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Raymond James bids to be the Goldman Sachs of RIA M&A through acquistion Silver Lane -- and it might just work

The St. Petersburg, Fla. investment bank provides the next chapter in Liz Nesvold's 'storybook journey' as Manhattan matchmaker extraordinaire overnight

Thursday, January 24, 2019 – 8:08 AM by Brooke Southall
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Liz Nesvold (with Jeff Brand on right): It's freeing because I get to take my CFO hat off.

Brooke's Note: Silver Lane sometimes seems bigger than life. In an industry of great M&A shops for RIAs, it seems to walk away with many of the larger inorganic transactions that involve billions of AUM and dozens, or hundreds, of talented people. But such is the reconstitution and growth of the RIA business that you can even run short of humans that move other humans in droves. By essentially appropriating Raymond James for its use, Silver Lane is off to the races, with its sights on more, and larger, deals. Succession play? Piffle. Peter Nesvold, husband of CEO Liz Nesvold, assures this reporter, in an a double interview, that his wife's end game is to "go out with her boots on."

Silver Lane took a step toward becoming a Goldman Sachs-like investment banking force in the world of financial advice by tucking in under the wing of Raymond James.

Raymond James Financial, Inc. (NYSE: RJF) announced yesterday (Jan. 23) that it had entered into a definitive purchase agreement to acquire Silver Lane Advisors LLC. The boutique investment bank focuses on financial services M&A, particularly RIAs. The transaction is expected to close by April, subject to customary conditions and approvals, according to a press release. 

Elizabeth Bloomer Nesvold, founded Silver Lane in 2007.  The New York City firm is known for its M&A savvy. 

"We see particular opportunity in the asset management and wealth management categories, which is where Silver Lane excels with unparalleled expertise,” said Jim Bunn, President of Raymond James Global Equities & Investment Banking in the release. 

Liz Nesvold will head the Asset & Wealth Management group. Silver Lane COO and husband Peter Nesvold will assume the COO position in the Financial Services Investment Banking practice, Silver Lane said in an email to Barron’s.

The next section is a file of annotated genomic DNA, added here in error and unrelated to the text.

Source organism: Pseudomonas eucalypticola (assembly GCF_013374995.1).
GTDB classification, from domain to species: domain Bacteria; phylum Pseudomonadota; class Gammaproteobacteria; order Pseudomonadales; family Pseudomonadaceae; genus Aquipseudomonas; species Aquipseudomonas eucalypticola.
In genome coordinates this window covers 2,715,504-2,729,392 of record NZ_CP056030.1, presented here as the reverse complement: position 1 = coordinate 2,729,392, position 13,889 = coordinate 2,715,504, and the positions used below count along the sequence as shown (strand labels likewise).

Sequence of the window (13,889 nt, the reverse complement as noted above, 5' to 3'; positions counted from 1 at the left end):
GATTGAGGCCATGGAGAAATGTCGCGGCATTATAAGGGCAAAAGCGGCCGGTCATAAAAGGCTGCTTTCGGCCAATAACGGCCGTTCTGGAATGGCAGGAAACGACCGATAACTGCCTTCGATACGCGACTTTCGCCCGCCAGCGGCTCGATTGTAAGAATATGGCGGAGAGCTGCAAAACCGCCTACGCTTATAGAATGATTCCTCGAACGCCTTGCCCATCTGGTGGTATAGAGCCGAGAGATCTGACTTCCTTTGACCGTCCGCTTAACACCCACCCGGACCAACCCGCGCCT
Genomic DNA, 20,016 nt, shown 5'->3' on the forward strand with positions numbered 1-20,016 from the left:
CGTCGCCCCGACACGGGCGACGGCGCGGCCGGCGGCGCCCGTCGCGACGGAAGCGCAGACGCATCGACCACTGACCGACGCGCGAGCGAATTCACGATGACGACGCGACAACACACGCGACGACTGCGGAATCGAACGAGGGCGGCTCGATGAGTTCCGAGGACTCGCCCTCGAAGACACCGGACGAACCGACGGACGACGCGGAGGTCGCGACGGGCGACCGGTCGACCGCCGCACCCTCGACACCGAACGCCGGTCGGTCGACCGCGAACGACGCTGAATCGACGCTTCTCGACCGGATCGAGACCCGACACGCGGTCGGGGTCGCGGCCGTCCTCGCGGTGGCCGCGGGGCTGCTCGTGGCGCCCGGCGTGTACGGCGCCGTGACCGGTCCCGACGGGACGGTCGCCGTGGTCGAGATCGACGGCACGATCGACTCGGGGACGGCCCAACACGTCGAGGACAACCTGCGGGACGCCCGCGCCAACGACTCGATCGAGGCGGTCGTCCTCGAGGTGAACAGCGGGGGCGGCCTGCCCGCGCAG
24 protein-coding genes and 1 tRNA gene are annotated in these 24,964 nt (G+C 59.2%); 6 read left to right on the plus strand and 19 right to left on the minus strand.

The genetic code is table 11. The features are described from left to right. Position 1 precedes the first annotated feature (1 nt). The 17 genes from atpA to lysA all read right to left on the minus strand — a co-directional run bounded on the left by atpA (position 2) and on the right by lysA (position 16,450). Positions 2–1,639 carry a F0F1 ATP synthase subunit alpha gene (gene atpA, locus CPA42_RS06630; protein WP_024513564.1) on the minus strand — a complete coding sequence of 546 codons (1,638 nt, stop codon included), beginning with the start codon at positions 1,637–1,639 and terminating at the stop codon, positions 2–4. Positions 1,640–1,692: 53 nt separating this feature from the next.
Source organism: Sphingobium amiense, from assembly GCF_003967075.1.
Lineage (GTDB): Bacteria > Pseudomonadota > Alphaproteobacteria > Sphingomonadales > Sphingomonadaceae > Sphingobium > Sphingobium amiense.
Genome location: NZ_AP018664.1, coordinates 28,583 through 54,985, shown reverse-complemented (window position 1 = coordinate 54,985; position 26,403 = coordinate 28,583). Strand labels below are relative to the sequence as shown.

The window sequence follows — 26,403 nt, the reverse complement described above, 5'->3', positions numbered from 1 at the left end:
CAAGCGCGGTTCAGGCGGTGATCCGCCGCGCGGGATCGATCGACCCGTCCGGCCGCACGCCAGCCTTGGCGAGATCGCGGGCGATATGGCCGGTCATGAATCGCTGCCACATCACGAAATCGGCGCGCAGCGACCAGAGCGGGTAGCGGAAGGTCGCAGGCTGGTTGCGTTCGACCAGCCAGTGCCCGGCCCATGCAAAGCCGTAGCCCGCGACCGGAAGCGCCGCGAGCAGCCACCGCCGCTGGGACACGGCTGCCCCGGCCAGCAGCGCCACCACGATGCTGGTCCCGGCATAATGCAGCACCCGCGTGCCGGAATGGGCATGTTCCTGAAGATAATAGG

The Manhattan-based power boutique and the St. Petersburg, Fla. firm might create an RIA M&A superpower, but that's not the big surprise. Silver Lane seemed to be getting there, anyway.

Peter Nesvold: We haven't won every deal we've pitched.

"It's definitely pretty shocking," says Louis Diamond, principal of Diamond Consulting in New York of the decision to merge. "They seem to be crushing it on their own, and she doesn't strike me as somebody who wants to walk away."

Winning deals

For a 15-person boutique, Silver Lane wins a jaw-dropping amount of the marquee deals in the RIA business -- helping roll-up efforts of First Republic, Evercore, Brown Advisory and Tiedeman.

One recent closing was Howard Milstein's buyout of Mark Hurley's Fiduciary Network stake -- a complicated, trying deal by any measure. See:  Emigrant Bank 'doubles down' to send Mark Hurley packing and fire up Fiduciary Network, its RIA deal machine

It also brokered HighTower's purchase of WealthTrust. See: HighTower picks up $6.4-billion roll-up on the cheap but the valuation may reflect WealthTrust's stagnant growth and profitability

But the firm still aspires for more, says Peter Nesvold, Silver Lane's head of strategy.

"We want to do more deals. We want to do bigger deals," he says. "We haven't won every deal we've pitched, and sometimes a truly national brand can make a difference."